New National Math Honors Society offers scholarship opportunity and fierce math competition

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New National Math Honors Society offers scholarship opportunity and fierce math competition

A new honor society has emerged at school and much like the National Honor Society, scholarships are offered and colleges do recognize them.  The National Math Honors Society otherwise known as Mu Alpha Theta officially started at the beginning of the year by Renee Layoun, senior.

“I found the idea for The National Math Honors Society online while looking for ideas for the Math Club,” Layoun said.  “I thought it would be a good idea to start one here and help others on college applications.”

To become an official part in the Math Honors Society, it must be approved by the administration and a constitution stating the rules for the society would have to be created.  Another part of the approval process would then have to be taken by the National Charter of Math.  However, to be approved members of the society are needed.

“It was very stressful because we did the entire approval process in a two week period,” Layoun said.

Individual requirements to be a part of the society include being at least a sophomore, a GPA in math of at least 3.0 and having taken Algebra I and II.  It is also a requirement that members attend all of the meetings, which are always the second Thursday of each month in the forum.  At the meetings a guest speaker is brought in and it is usually someone who uses math on a day-to-day basis.

According to Layoun some short term goals the society has is to actively engage people in the meetings each month.  She hopes students will listen to the guest speakers and use what they have to influence what they want to do in the future whether it involves math or not.  Her personal long-term goals involving the society include making a lasting impression with the society.  She hopes that someone will take over when she graduates.

This year the application process is over.  However, applicants have incentives to join such as available scholarship opportunities, something to write down on college applications, guest speakers and math competitions.

This year 150 students have become a part of the society.  Tina Burdick and Lindsay Harris, math teachers, serve as advisers.

“We meet once a month at lunch time and have different speakers come and talk to us,” Burdick said. “Last month we had a city planner come talk to us about how she uses math in her career and what math courses she had to take to get where she is.”

According to Burdick the society also organizes a math convention once a year in a different location each year, were students and teachers interact with one another and participate in math related events.

A new honor society has emerged at school and much like the National Honor Society, scholarships are offered and colleges do recognize them.  The National Math Honors Society otherwise known as Mu Alpha Theta officially started at the beginning of the year by Renee Layoun, senior.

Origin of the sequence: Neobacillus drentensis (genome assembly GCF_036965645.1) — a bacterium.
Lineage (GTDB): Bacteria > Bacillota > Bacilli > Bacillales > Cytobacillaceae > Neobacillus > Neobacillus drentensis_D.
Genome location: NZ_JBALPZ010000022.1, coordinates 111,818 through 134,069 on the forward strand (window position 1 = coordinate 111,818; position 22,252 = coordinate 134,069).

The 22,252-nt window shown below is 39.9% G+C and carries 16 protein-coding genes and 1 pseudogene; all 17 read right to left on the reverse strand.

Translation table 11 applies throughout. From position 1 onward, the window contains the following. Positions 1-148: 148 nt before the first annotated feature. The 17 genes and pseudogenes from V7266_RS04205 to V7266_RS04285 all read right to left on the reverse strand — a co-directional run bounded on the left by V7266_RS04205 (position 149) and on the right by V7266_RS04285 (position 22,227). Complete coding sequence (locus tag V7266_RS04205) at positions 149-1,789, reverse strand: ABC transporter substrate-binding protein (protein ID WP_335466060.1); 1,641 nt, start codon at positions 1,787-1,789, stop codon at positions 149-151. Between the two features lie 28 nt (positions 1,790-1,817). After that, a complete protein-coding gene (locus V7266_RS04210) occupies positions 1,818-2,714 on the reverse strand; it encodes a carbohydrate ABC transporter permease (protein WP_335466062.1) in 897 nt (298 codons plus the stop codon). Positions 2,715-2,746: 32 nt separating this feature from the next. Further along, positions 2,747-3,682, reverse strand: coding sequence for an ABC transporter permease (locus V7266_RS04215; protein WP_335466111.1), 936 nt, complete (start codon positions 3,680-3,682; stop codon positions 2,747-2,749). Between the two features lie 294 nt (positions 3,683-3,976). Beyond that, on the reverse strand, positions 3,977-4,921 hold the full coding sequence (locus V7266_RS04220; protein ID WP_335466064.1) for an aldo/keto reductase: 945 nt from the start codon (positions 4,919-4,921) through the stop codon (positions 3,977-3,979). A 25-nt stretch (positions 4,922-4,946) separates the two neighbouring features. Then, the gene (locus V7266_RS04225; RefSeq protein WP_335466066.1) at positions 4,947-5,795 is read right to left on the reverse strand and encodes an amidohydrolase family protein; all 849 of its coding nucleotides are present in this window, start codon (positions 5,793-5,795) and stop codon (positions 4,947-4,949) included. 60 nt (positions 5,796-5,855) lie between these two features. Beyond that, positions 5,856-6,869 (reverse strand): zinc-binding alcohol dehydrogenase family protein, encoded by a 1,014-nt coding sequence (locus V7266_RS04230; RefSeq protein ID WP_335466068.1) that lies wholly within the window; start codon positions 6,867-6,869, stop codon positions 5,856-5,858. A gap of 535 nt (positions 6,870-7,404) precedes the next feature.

“I found the idea for The National Math Honors Society online while looking for ideas for the Math Club,” Layoun said.  “I thought it would be a good idea to start one here and help others on college applications.”

To become an official part in the Math Honors Society, it must be approved by the administration and a constitution stating the rules for the society would have to be created.  Another part of the approval process would then have to be taken by the National Charter of Math.  However, to be approved members of the society are needed.

“It was very stressful because we did the entire approval process in a two week period,” Layoun said.

Individual requirements to be a part of the society include being at least a sophomore, a GPA in math of at least 3.0 and having taken Algebra I and II.  It is also a requirement that members attend all of the meetings, which are always the second Thursday of each month in the forum.  At the meetings a guest speaker is brought in and it is usually someone who uses math on a day-to-day basis.

According to Layoun some short term goals the society has is to actively engage people in the meetings each month.  She hopes students will listen to the guest speakers and use what they have to influence what they want to do in the future whether it involves math or not.  Her personal long-term goals involving the society include making a lasting impression with the society.  She hopes that someone will take over when she graduates.

This year the application process is over.  However, applicants have incentives to join such as available scholarship opportunities, something to write down on college applications, guest speakers and math competitions.

This year 150 students have become a part of the society.  Tina Burdick and Lindsay Harris, math teachers, serve as advisers.

“We meet once a month at lunch time and have different speakers come and talk to us,” Burdick said. “Last month we had a city planner come talk to us about how she uses math in her career and what math courses she had to take to get where she is.”

According to Burdick the society also organizes a math convention once a year in a different location each year, were students and teachers interact with one another and participate in math related events.